He’d taken two steps towards her before he realised what his feet were doing. Her eyes were half closed against the sun, but she saw. Sam wondered how the instinct that ensured survival of the species could be so at odds with a person’s instinct for their own? He forced his feet back the two paces, hefted the axe from the wood and split the log wide in one clean stroke. Up and down, up, down. He controlled this alternate pulse until it took over, silencing his own.


By the time the sun went down, there was enough firewood to last all winter and Carole had left. He hadn’t even seen her go. She’d have been eaten alive if she’d stayed out there at dusk. Sun lotion was scant protection against things that bit and sucked with their poison filled tongues.

Sam sat on the porch and suffered the mosquitoes. At least when they were feeding they didn’t whine. It was the buzzing and fuss he couldn’t stand. The tears and the begging, the cuts on their arms and the threats. They reached a point where they tricked themselves over the edge.

The next day Sam headed way up to the North Ridge in the dented pick-up that he used to get around the ranch. Just as he’d predicted, the first post crumbled and partly collapsed under his boot, rotten through. There was no way the fencing would withstand another summer. He ground some of the fragile wood into dust. He could get rid of all this old wood today if he worked hard enough at it.

The nails that held the crosspieces came away easily but it needed more effort to dig down into the powdery, Mars-like soil to the base of the post. It took his whole weight to heave the upright from side to side and coax the earth into loosening its grip. Then he pounded the new post into place and hammered the crosspiece back up. The pile of disintegrating posts grew as the day passed in a steady rhythm of discard and replace. A line of strong, new posts lined up like soldiers, ready to face whatever was coming.


The knock came that evening, soft but inevitable. He sighed and heaved himself up from the cot. The springs creaked back to fooling the observer that the bed was flat. A damp triangle marked the sheets.
Carole’s pout was as practised as her oiling routine. Her skin glistened and her hair hung down one shoulder, curling just above the breast her bikini almost covered. She leaned one hip against the doorframe and the shadow of a woman fell across the porch. His shadow slid up against hers and, as he held the door open, his shadow arm snaked around her neck. Her skin would still be warm from the sun.

He looked beyond her to his workbench. His discarded tools had been out in the sun all day while he was up at the Ridge. They’d have cooled off by now but, this afternoon, they’d have been hot enough to burn the skin right off you and light a fire with your bones.

‘Need a glass of water, Carole?’

Her wide eyes and the lower lip caught between her teeth told him he’d guessed her line.

‘Tell me I’ve got a nice place? Ask me if it don’t get lonely at times?’

Carole shrugged and played with the ends of her hair. It was the first uncalculated gesture he’d seen her make. She looked up at him, a teenager again, spoiling for an argument. ‘Well don’t it?’
‘It does.’

‘Why don’t you like me?’ She was getting younger every time she opened her pretty mouth.

Sam shot his hand out, hooked the waist band of her cut off shorts and yanked her to him. The tube of sun lotion in her pocket dropped to the floor. She had to put her hands on his chest to stop herself falling face first into him.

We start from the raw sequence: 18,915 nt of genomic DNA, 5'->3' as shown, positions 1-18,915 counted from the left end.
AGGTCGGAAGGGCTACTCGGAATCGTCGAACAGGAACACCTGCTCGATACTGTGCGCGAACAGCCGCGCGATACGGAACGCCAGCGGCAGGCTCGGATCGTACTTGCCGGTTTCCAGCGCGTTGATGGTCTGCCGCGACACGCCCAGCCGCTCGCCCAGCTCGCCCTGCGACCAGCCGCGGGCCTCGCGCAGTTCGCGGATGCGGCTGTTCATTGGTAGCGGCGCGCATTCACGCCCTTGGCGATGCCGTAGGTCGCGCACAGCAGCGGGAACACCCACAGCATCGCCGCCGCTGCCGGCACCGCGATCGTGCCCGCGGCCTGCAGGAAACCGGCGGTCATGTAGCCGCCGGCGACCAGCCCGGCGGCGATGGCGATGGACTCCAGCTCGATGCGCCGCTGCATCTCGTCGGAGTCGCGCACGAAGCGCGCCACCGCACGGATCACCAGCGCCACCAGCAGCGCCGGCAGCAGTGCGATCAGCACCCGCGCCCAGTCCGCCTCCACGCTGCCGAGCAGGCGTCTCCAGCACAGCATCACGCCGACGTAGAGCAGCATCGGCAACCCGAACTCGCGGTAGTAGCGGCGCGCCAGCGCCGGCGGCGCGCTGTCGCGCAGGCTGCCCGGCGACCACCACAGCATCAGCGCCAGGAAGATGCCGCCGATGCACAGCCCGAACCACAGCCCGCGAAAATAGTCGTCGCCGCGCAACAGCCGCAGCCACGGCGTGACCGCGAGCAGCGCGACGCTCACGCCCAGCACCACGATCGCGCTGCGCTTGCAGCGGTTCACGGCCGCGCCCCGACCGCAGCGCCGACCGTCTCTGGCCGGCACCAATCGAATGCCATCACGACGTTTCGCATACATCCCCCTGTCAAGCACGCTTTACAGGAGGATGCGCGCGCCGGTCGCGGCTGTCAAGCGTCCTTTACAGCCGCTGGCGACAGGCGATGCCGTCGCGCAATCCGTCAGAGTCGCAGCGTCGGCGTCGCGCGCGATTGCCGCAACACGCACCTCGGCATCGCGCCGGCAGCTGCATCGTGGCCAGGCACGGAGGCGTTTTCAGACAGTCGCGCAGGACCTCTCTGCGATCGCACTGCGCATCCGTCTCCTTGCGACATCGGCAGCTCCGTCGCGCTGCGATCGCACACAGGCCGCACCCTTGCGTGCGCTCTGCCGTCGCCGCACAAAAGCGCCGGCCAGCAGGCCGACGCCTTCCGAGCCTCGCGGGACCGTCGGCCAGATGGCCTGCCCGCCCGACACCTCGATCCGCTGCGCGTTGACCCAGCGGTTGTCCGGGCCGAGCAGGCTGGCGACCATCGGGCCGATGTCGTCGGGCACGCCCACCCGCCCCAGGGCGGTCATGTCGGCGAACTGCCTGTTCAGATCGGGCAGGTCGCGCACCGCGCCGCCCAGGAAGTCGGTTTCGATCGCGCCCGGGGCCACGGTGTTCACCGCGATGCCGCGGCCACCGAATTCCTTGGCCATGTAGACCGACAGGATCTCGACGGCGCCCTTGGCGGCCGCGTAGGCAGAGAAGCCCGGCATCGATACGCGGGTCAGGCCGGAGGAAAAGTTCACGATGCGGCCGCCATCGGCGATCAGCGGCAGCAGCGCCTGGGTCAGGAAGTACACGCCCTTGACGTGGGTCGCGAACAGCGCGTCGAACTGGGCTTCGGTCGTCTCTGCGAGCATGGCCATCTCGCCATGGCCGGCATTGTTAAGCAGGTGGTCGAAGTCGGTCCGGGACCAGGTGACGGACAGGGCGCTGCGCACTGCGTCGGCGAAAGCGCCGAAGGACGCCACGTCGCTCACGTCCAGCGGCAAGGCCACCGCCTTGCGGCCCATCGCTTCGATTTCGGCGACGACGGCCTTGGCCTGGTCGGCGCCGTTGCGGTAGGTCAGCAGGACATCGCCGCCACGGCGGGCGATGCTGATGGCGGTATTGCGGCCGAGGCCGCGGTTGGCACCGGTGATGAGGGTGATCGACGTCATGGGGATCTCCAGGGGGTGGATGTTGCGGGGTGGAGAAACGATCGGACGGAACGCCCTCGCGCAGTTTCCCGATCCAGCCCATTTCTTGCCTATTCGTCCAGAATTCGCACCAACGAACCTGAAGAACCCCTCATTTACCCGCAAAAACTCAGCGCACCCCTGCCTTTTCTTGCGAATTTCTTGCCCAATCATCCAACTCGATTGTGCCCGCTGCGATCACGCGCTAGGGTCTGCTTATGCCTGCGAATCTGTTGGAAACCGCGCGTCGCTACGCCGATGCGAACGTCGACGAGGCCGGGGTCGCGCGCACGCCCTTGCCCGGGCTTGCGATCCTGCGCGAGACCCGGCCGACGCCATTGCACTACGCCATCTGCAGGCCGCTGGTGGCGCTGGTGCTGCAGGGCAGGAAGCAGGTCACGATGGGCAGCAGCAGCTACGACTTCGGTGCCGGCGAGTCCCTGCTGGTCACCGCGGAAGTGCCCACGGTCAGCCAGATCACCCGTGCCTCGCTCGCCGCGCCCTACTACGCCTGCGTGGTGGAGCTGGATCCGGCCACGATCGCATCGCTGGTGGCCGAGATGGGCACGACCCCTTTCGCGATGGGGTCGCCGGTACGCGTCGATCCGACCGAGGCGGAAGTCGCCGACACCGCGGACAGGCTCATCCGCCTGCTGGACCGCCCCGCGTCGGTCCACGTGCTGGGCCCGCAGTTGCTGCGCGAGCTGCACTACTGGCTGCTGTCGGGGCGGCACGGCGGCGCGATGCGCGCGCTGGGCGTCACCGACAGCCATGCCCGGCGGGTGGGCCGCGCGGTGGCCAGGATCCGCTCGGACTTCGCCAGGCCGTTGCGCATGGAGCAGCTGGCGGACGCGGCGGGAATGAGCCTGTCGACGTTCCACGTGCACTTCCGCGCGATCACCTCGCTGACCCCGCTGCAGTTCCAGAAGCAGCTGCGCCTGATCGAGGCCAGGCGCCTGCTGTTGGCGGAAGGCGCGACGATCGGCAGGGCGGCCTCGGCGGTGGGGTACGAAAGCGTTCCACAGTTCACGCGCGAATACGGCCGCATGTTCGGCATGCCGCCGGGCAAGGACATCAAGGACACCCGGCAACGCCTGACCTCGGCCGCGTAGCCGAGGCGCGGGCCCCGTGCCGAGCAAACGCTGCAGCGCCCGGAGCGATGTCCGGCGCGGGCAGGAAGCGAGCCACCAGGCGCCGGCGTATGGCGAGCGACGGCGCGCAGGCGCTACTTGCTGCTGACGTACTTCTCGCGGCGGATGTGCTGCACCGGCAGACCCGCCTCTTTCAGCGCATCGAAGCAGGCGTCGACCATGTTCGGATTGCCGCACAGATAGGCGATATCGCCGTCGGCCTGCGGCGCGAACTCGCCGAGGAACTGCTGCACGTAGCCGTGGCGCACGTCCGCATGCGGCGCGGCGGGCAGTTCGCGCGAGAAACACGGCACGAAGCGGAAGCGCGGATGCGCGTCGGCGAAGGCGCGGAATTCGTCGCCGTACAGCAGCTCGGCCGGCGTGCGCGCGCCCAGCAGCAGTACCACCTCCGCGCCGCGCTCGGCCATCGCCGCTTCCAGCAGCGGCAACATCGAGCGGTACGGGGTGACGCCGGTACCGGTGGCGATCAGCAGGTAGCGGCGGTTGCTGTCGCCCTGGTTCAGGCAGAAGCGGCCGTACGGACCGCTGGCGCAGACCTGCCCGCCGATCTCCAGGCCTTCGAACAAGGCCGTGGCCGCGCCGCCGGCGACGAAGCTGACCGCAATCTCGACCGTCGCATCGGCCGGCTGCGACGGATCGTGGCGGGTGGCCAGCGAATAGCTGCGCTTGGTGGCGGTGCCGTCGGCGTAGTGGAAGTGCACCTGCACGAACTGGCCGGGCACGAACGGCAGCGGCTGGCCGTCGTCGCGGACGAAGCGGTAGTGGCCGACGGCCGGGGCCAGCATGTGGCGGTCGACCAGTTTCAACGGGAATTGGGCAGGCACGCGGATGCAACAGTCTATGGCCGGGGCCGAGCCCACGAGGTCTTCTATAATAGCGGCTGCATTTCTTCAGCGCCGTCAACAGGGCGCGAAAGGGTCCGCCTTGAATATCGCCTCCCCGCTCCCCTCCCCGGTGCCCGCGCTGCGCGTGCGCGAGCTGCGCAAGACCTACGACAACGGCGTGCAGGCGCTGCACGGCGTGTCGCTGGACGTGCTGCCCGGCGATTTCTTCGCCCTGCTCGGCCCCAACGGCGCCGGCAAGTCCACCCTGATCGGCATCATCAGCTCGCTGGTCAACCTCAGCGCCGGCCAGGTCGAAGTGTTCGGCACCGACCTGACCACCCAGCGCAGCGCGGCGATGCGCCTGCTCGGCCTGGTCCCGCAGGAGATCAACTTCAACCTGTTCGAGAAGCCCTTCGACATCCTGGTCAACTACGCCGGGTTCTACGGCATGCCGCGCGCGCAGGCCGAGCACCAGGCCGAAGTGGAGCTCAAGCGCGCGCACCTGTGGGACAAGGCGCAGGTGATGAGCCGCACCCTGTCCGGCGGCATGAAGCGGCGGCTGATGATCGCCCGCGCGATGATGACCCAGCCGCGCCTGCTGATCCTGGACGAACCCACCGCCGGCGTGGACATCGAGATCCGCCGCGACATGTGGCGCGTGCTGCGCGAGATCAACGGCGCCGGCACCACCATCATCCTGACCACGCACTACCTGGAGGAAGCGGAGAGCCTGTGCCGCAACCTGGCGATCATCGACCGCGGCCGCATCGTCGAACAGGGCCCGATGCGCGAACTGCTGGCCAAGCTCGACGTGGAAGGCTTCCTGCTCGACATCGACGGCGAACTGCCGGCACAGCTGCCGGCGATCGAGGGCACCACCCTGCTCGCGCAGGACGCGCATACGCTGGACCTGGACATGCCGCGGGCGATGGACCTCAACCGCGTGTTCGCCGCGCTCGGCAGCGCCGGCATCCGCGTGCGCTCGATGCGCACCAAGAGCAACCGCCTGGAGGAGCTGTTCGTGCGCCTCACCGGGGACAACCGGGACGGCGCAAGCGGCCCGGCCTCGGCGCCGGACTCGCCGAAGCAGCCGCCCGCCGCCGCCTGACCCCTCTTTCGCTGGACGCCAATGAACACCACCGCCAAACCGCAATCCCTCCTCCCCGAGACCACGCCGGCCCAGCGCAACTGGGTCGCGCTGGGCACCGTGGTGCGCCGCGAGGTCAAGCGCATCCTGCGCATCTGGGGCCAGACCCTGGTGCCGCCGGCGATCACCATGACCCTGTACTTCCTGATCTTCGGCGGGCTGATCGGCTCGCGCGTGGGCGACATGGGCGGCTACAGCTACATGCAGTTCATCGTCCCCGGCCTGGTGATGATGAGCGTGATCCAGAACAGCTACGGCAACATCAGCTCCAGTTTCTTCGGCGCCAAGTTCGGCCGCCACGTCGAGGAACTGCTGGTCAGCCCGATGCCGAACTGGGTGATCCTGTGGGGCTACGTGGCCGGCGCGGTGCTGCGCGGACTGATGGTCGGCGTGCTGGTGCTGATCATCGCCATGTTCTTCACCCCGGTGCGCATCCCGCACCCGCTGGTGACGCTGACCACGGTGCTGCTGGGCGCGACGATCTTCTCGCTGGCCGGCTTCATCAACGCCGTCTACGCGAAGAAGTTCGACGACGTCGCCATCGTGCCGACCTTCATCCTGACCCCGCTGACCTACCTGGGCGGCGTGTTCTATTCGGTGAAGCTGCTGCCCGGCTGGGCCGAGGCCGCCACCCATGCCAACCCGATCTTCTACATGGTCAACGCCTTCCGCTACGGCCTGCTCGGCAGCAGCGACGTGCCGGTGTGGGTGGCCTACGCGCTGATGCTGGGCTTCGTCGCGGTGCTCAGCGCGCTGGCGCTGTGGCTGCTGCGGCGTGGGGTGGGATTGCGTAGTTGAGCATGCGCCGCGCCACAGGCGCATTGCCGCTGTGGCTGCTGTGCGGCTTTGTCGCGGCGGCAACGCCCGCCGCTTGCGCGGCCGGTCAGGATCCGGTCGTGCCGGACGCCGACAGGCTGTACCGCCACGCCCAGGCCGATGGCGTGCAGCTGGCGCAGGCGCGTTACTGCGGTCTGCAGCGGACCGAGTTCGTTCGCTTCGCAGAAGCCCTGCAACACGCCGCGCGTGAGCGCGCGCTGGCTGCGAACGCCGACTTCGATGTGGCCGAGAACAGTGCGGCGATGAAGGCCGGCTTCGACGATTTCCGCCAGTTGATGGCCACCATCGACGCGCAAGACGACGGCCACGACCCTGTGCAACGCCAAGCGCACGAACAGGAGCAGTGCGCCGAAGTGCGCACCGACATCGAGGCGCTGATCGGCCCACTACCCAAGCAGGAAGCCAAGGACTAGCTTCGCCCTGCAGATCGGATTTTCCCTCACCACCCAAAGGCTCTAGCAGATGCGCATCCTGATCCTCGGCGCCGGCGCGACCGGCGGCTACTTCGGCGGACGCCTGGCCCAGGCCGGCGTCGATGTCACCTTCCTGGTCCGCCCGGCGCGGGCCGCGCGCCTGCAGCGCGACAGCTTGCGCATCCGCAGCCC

‘You think I’m gonna’ whisper sweet things, kiss you over on that bed, lie with you and share things I never told no-one? That I’ll be gentle with you and tell you you’re beautiful?’

Her eyes filled with tears and she arched her back to get away, succeeding only in pressing their groins harder together in a parody of the Twilight scene she’d probably played out in her head.

‘You think your daddy’s gonna care the difference if I fuck you raw or gaze into your eyes and read you poetry while we make love?’ He twisted the last two words and spat them out level with her eyes with enough force to spill the hovering tears.

‘S-sorry,’ she whispered, her fear louder than the word.

‘Seein’ as you’re on a break from school, take this as a lesson. Can you feel how much I want to fuck you, Carole? Huh?’ He allowed himself a slight pressure, a movement from so many unforgotten nights. ‘You feel that, right? Do you think it has any connection whatsoever with liking you?’

She shook her head and squeezed her eyes shut against the truth. ‘I’m sorry. Let me go, please. I’m sorry.’
‘Let you?…I’m fuckin’ praying that you’ll go. For your sakes as much as mine.’

He released her waistband, now streaked reddish brown from the dirt under his nails. She staggered backwards, half fell and righted herself in the doorway before scrambling down the path and away towards the safety of her daddy’s house.

He stooped to retrieve the fallen sun lotion. If she was cleverer than she looked, she’d get over it, he thought. Better this upset than following an illusion off a cliff.


About Nicola Prentis

Award winning writer of The Tomorrow Mirror, based in Madrid and London. Nicola writes material for English Language Education and has written about relationships and parenting for Salon, AlterNet, Refinery 29 and xoJane. She has flash fiction and short stories published online and a novella out with Harper Collins under a pen name.

Award winning writer of The Tomorrow Mirror, based in Madrid and London. Nicola writes material for English Language Education and has written about relationships and parenting for Salon, AlterNet, Refinery 29 and xoJane. She has flash fiction and short stories published online and a novella out with Harper Collins under a pen name.